The property market in Singapore has always been one of the most competitive in the world, and developers have to come up with innovative ways to attract buyers. One such development that has been the talk of the town is Normanton Park, which has been the subject of much discussion among property enthusiasts. In this article, we will take a closer look at the good, the bad, and the ugly of Normanton Park.
The Continuums is densely populated, however at night, the only audible sound is the fast-moving traffic on the nearby Tampines Motorway (TPE).
Those seeking tranquilly will welcome this development, while city dwellers will be disappointed.
Don’t let the lack of urban facilities deter you from making Normanton Park Showflat your permanent home; Waterway Point has all you need and more.
One of the biggest advantages of Normanton Park is its location. Situated in District 5, it is close to the central business district (CBD) and is easily accessible via major roads and public transport. There are several MRT stations in the vicinity, including Kent Ridge, Haw Par Villa, and Pasir Panjang.
On the downside, Normanton Park is located near industrial areas and is not exactly surrounded by lush greenery. The development is also close to the Ayer Rajah Expressway (AYE), which can be noisy and cause traffic congestion during peak hours.
Design & Layout
Normanton Park has an impressive design and layout, with modern and luxurious amenities that cater to the needs of residents. The development comprises 1,862 units spread across 13 blocks of up to 24 storeys, making it one of the largest condominiums in Singapore. Each unit is designed to maximize space and offer breathtaking views of the surrounding areas.
However, the size of the development has also been a point of criticism, with some residents feeling that it is too crowded and lacking in privacy. Additionally, the layout of the units can be confusing, with some residents complaining that it is difficult to navigate through the development.
Facilities & Amenities
Normanton Park boasts a wide range of facilities and amenities that are designed to cater to the needs of residents. There is a 50-meter lap pool, a children’s pool, a jacuzzi, and a tennis court, among other things. Additionally, there is a gym, a function room, a playground, and a BBQ area, making it an ideal place for families to live.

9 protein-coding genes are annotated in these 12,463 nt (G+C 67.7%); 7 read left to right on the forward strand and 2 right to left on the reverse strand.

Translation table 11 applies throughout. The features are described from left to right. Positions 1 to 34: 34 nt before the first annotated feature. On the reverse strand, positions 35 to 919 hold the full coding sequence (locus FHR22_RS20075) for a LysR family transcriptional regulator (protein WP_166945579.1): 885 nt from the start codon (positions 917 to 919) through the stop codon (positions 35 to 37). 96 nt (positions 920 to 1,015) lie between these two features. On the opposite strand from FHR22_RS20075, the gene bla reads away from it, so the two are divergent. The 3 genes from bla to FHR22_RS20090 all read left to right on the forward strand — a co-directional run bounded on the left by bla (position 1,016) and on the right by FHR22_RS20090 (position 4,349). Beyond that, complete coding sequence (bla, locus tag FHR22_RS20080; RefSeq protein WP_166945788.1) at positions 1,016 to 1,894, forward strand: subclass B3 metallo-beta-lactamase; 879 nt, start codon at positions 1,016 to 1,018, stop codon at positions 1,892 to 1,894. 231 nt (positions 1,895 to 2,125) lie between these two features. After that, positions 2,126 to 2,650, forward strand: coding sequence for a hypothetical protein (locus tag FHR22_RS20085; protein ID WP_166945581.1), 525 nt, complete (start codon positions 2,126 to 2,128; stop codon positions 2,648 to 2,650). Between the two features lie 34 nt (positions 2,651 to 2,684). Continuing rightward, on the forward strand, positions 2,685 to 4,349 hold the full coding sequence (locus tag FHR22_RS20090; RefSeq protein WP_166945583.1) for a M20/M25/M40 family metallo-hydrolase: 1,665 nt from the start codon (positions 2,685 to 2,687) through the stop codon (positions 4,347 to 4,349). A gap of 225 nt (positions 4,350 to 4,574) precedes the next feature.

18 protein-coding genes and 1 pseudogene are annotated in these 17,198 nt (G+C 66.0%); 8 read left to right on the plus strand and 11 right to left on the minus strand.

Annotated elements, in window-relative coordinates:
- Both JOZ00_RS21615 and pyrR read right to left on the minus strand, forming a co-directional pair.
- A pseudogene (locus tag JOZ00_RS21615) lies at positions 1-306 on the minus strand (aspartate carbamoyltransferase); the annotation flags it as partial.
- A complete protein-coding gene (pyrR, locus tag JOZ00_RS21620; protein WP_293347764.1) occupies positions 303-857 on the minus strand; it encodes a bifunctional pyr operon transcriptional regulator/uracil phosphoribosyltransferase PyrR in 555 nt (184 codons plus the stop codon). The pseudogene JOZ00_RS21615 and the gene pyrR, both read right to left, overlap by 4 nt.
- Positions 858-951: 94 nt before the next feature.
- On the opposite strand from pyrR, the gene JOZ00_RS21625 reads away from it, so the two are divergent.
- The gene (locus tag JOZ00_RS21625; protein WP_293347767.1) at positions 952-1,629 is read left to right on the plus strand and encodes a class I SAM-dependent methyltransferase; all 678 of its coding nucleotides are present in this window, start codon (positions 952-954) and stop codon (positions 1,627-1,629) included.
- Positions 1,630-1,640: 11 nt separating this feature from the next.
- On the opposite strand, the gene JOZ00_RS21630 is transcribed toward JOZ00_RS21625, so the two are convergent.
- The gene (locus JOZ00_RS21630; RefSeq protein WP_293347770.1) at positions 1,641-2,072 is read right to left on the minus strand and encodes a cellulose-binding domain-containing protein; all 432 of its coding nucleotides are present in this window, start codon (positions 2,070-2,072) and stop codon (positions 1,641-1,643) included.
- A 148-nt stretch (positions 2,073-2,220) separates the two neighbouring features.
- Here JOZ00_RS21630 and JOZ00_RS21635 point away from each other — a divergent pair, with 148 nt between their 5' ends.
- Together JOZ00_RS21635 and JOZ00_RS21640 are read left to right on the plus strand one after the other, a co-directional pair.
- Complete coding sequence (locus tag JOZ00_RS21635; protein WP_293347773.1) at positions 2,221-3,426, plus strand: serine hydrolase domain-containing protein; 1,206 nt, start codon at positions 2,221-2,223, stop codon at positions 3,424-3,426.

On the downside, some residents have complained about the overcrowding of the facilities, making it difficult to enjoy them during peak hours. Additionally, the maintenance of the facilities can be inconsistent, with some residents reporting that they are not cleaned regularly.
One of the biggest advantages of Normanton Park is its pricing, which is relatively affordable compared to other developments in the area. The development comprises a mix of one to five-bedroom units, with prices ranging from $1,200 to $1,600 per square foot.
However, some residents have expressed concerns that the pricing of the units may be inflated due to the large size of the development, and that it may not hold its value in the long run.
Homes in this area are in high demand
Normanton Park is a new township development that has proved to be popular among purchasers due to its youthful population and the fact that several HDB dwelling developments are now available for sale on the resale market.
From 146.4 points in the second quarter of 2021 to 150.6 points in the fourth quarter of 2021, the HDB reports a 2.9 percentage point rise in the Resale Price Index (RPI).
HDB selling data for the third quarter of 2021 shows that the median sale price for a three-bedroom unit was S$395,000, while the median sale price for a four-bedroom unit was S$498,400, and the median sale price for a five-bedroom unit was S$600,000.
In contrast, the same three items were sold in the fourth quarter of 2018 for the prices of S$343,000, S$455,000, and S$445,000.
Normanton Park HDB apartments are in high demand and seeing strong price increases.
Bad hawker fare is rare
Food. That’s how we decide whether we like or dislike our area, and it’s our national pastime of choice.
When I lived in Taman Jurong, I had my pick of delectable hawker fare like the world-famous Boon Lay Power Nasi Lemak and many other options.
Normanton Park, though, has very few options unless you’re like fast food.
There are several coffee cafes that provide regional specialties, but they can’t compare to the traditional hawker stands. However, it is unquestionably superior to the Singaporean Chicken Curry featured in The New York Times.
It’s best if you prepare your own food.